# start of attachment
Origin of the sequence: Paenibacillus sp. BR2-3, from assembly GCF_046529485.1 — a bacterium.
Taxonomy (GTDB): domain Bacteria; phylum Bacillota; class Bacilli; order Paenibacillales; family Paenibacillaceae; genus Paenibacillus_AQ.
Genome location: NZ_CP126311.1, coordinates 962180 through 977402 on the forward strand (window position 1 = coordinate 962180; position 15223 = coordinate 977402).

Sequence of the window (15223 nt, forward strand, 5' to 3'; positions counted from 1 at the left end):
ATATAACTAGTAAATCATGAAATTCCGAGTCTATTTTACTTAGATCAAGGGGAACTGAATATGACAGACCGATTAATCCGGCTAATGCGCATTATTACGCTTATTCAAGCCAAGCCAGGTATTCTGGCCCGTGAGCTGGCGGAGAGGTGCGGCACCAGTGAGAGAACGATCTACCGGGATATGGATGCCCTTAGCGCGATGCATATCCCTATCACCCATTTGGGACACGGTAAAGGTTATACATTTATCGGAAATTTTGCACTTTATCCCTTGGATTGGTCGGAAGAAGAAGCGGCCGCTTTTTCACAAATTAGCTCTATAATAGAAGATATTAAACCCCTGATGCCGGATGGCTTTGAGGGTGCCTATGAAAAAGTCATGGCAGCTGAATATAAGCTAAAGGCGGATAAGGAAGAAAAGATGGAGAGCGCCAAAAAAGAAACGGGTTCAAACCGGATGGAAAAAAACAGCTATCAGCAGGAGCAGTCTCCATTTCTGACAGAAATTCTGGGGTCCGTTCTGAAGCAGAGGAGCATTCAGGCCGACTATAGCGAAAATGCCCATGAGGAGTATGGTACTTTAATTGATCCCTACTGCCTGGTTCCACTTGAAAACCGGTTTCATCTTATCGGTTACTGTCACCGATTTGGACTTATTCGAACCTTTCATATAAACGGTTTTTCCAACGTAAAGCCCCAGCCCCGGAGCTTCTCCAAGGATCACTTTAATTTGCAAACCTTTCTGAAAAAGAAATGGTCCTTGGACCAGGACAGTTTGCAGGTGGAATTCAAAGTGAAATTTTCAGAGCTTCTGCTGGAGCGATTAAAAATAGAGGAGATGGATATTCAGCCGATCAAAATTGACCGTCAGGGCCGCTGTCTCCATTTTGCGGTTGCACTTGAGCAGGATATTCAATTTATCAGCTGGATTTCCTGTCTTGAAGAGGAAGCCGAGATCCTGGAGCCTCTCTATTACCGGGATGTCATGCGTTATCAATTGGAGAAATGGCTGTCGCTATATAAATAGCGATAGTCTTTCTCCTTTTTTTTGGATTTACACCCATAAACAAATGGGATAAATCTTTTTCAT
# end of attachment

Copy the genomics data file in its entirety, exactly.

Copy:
Origin of the sequence: Paenibacillus sp. BR2-3, from assembly GCF_046529485.1 — a bacterium.
Taxonomy (GTDB): domain Bacteria; phylum Bacillota; class Bacilli; order Paenibacillales; family Paenibacillaceae; genus Paenibacillus_AQ.
Genome location: NZ_CP126311.1, coordinates 962180 through 977402 on the forward strand (window position 1 = coordinate 962180; position 15223 = coordinate 977402).

Sequence of the window (15223 nt, forward strand, 5' to 3'; positions counted from 1 at the left end):
ATATAACTAGTAAATCATGAAATTCCGAGTCTATTTTACTTAGATCAAGGGGAACTGAATATGACAGACCGATTAATCCGGCTAATGCGCATTATTACGCTTATTCAAGCCAAGCCAGGTATTCTGGCCCGTGAGCTGGCGGAGAGGTGCGGCACCAGTGAGAGAACGATCTACCGGGATATGGATGCCCTTAGCGCGATGCATATCCCTATCACCCATTTGGGACACGGTAAAGGTTATACATTTATCGGAAATTTTGCACTTTATCCCTTGGATTGGTCGGAAGAAGAAGCGGCCGCTTTTTCACAAATTAGCTCTATAATAGAAGATATTAAACCCCTGATGCCGGATGGCTTTGAGGGTGCCTATGAAAAAGTCATGGCAGCTGAATATAAGCTAAAGGCGGATAAGGAAGAAAAGATGGAGAGCGCCAAAAAAGAAACGGGTTCAAACCGGATGGAAAAAAACAGCTATCAGCAGGAGCAGTCTCCATTTCTGACAGAAATTCTGGGGTCCGTTCTGAAGCAGAGGAGCATTCAGGCCGACTATAGCGAAAATGCCCATGAGGAGTATGGTACTTTAATTGATCCCTACTGCCTGGTTCCACTTGAAAACCGGTTTCATCTTATCGGTTACTGTCACCGATTTGGACTTATTCGAACCTTTCATATAAACGGTTTTTCCAACGTAAAGCCCCAGCCCCGGAGCTTCTCCAAGGATCACTTTAATTTGCAAACCTTTCTGAAAAAGAAATGGTCCTTGGACCAGGACAGTTTGCAGGTGGAATTCAAAGTGAAATTTTCAGAGCTTCTGCTGGAGCGATTAAAAATAGAGGAGATGGATATTCAGCCGATCAAAATTGACCGTCAGGGCCGCTGTCTCCATTTTGCGGTTGCACTTGAGCAGGATATTCAATTTATCAGCTGGATTTCCTGTCTTGAAGAGGAAGCCGAGATCCTGGAGCCTCTCTATTACCGGGATGTCATGCGTTATCAATTGGAGAAATGGCTGTCGCTATATAAATAGCGATAGTCTTTCTCCTTTTTTTTGGATTTACACCCATAAACAAATGGGATAAATCTTTTTCAT